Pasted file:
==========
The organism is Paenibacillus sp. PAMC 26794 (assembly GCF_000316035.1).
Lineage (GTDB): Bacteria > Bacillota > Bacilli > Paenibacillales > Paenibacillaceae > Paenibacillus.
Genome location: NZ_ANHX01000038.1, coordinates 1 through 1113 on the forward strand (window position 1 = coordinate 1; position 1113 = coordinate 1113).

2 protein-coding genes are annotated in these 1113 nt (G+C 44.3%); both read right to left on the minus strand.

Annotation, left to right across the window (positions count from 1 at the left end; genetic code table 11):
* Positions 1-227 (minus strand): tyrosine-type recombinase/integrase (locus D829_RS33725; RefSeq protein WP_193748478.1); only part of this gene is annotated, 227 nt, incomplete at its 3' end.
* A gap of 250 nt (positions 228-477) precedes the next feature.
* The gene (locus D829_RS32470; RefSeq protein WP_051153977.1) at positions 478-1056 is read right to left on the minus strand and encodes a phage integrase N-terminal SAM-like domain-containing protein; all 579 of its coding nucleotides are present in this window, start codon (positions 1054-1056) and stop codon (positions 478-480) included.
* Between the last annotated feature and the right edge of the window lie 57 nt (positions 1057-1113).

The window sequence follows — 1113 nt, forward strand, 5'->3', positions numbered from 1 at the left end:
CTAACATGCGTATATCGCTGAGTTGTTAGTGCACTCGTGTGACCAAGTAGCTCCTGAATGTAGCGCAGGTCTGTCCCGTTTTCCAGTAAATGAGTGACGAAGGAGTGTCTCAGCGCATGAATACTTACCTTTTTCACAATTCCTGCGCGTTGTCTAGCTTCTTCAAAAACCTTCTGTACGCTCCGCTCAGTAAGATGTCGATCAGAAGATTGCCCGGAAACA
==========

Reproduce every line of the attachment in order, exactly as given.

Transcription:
The organism is Paenibacillus sp. PAMC 26794 (assembly GCF_000316035.1).
Lineage (GTDB): Bacteria > Bacillota > Bacilli > Paenibacillales > Paenibacillaceae > Paenibacillus.
Genome location: NZ_ANHX01000038.1, coordinates 1 through 1113 on the forward strand (window position 1 = coordinate 1; position 1113 = coordinate 1113).

2 protein-coding genes are annotated in these 1113 nt (G+C 44.3%); both read right to left on the minus strand.

Annotation, left to right across the window (positions count from 1 at the left end; genetic code table 11):
* Positions 1-227 (minus strand): tyrosine-type recombinase/integrase (locus D829_RS33725; RefSeq protein WP_193748478.1); only part of this gene is annotated, 227 nt, incomplete at its 3' end.
* A gap of 250 nt (positions 228-477) precedes the next feature.
* The gene (locus D829_RS32470; RefSeq protein WP_051153977.1) at positions 478-1056 is read right to left on the minus strand and encodes a phage integrase N-terminal SAM-like domain-containing protein; all 579 of its coding nucleotides are present in this window, start codon (positions 1054-1056) and stop codon (positions 478-480) included.
* Between the last annotated feature and the right edge of the window lie 57 nt (positions 1057-1113).

The window sequence follows — 1113 nt, forward strand, 5'->3', positions numbered from 1 at the left end:
CTAACATGCGTATATCGCTGAGTTGTTAGTGCACTCGTGTGACCAAGTAGCTCCTGAATGTAGCGCAGGTCTGTCCCGTTTTCCAGTAAATGAGTGACGAAGGAGTGTCTCAGCGCATGAATACTTACCTTTTTCACAATTCCTGCGCGTTGTCTAGCTTCTTCAAAAACCTTCTGTACGCTCCGCTCAGTAAGATGTCGATCAGAAGATTGCCCGGAAACA